It’s an incredibility undesirable job other than being paid a top 15 coaching salary to coach a 7 win team that isn’t in most peoples top 50.

      • sfsu - Jan 2, 2014 at 11:46 PM

        “He left because he wanted to coach in the NFL.”

        Correct.

        “The NFL would still be an option for O’Brien years from now.”

        Maybe correct (if PSU had 3 straight losing seasons under O’Brien, who knows if that job would still be there? Plus, Houston is a better-than-typical NFL job opening). The deciding factor, though, is the legions of Paterno morons who have been unhappy with the success of the program in the past 2 years. People who have been blaming 44-24 losses to Indiana on Obrien, rather than, you know, the pedophile enabler who caused the whole situation.

        My favorite part of this article is that OBRIEN is the one who is called sleazy, but Paterno, who caused the entire situation, is the one portrayed as a demigod.

        I can understand why Penn State is upset though; they just lost their best coach in 50 years.

    • RL23 - Jan 3, 2014 at 2:29 AM

      Agreed. How could this column be written without mentioning that, or at least alluding to it?

      O’Brien may not be “a Penn State guy”, but this column certainly picks up the slack.

      Reply
    • Tom - Jan 5, 2014 at 11:13 AM

      Outstanding points. Unfurtunately too many people are still drinking the Penn St coolaide. They didn’t deserve Bill O’Brien and he NEVER made it a secret from day one he wanted to be an NFL head coach.

      Reply
  3. psudrozz - Jan 2, 2014 at 5:39 PM

    I do thank O’Brien for his time. I had just wished he was there for 5 years to see us out of sanctions and back into some bowls.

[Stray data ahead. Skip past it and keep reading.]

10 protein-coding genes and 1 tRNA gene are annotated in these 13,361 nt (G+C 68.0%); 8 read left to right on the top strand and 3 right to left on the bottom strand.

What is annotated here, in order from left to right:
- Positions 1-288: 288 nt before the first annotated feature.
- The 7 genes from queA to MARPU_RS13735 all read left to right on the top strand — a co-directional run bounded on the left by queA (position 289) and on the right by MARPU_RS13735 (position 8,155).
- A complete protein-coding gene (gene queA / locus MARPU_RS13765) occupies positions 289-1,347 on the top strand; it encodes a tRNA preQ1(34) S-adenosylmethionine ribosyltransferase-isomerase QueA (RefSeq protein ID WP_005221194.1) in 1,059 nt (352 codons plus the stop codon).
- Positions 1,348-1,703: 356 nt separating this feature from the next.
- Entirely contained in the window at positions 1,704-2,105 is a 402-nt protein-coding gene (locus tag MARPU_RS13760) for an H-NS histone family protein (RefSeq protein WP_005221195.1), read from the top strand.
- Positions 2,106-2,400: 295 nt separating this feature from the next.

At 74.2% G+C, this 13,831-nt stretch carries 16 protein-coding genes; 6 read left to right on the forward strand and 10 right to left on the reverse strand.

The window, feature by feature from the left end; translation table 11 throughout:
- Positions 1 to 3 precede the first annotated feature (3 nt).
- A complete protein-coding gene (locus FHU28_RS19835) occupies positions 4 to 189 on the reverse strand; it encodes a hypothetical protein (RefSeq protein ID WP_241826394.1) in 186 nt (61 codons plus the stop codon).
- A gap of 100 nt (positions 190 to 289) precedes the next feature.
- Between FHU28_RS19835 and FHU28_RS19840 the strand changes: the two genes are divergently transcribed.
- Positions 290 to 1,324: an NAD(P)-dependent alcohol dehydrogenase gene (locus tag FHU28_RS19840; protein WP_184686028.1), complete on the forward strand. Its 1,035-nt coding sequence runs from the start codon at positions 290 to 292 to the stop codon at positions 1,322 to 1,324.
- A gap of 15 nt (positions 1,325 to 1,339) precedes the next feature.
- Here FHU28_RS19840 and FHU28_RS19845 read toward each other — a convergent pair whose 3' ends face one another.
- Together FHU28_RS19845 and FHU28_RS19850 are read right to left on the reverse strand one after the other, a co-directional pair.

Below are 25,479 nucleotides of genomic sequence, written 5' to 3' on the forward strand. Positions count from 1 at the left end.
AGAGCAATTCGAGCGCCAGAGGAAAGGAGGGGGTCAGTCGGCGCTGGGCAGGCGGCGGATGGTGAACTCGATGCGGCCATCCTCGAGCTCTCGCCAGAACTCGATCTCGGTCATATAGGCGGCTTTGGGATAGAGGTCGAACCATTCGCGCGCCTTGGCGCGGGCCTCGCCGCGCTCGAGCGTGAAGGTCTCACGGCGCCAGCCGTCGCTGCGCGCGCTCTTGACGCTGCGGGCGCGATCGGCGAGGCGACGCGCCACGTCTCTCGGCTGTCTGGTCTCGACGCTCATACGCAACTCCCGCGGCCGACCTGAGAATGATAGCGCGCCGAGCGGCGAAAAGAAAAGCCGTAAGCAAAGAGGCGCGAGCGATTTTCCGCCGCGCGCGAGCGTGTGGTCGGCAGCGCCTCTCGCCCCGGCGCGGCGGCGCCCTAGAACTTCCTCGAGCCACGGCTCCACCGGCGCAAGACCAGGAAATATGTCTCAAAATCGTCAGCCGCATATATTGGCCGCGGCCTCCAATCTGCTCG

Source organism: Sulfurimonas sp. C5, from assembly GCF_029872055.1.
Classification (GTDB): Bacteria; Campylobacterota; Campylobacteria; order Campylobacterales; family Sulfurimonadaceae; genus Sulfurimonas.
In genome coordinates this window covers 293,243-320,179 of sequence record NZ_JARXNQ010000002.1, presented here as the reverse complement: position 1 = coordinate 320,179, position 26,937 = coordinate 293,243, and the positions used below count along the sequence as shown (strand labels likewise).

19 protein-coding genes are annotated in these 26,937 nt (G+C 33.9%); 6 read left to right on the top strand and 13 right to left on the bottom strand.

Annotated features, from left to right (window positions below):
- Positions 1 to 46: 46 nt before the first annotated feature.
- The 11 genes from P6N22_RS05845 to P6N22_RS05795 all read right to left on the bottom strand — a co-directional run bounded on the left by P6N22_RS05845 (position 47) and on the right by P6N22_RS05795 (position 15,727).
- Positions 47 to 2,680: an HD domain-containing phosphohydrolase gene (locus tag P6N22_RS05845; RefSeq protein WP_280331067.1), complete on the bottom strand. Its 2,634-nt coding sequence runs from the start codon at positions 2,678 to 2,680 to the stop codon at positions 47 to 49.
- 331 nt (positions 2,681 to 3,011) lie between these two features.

But this is his choice. He came to us when we needed him, and I will always be thankful.

    The “paternoists” comment was a little odd. Did he not expect a program rank with tradition that there would be pushback to some of his moves form the elders?

    I always had the feeling that most of us on the outside did accept his policies. But I never saw evidence of the kind of static he had to deal with.

    Reply
  4. Clueless Guy with No Self Awareness - Jan 2, 2014 at 5:57 PM

    I can’t believe that O’Brien betrayed them students the way he did. They trusted him. And look what he did to them. I doubt I can ever forgive him. Joe Pa would never betray the trust of the students like that!

    Reply
    • Ken - Jan 2, 2014 at 7:18 PM

      Funniest thing I read all day, lol.

      Reply
  5. 2sentz - Jan 2, 2014 at 6:53 PM

    Seems to me if he restructured his deal the writing was at least somewhat on the wall.

    And what kind of “vocal PSU-loyal boosters” would run a guy out knowing it would cause yet another crushing long-term hit to the program’s competitiveness?

    That doesn’t make financial or common sense.

    Reply
    • sfsu - Jan 2, 2014 at 11:53 PM

      Well, the problem with your premise is that it assumes “vocal Paterno loyalists” make any kind of sense.

      Reply
      • SFSU IS A TROLL - Jan 4, 2014 at 3:44 AM

        Shut up! We get that you don’t like Paterno and you love sniffing O`Brien’s nut sack so you can stop acting like you’re trying debate things with others that post!

        I don’t know who the feck is the dumber idiot you our the chimps “liking” your comments!

  6. Ken - Jan 2, 2014 at 7:20 PM

    I still think there is something in the water at main campus.

    Reply
  7. Jay Deveski - Jan 2, 2014 at 7:48 PM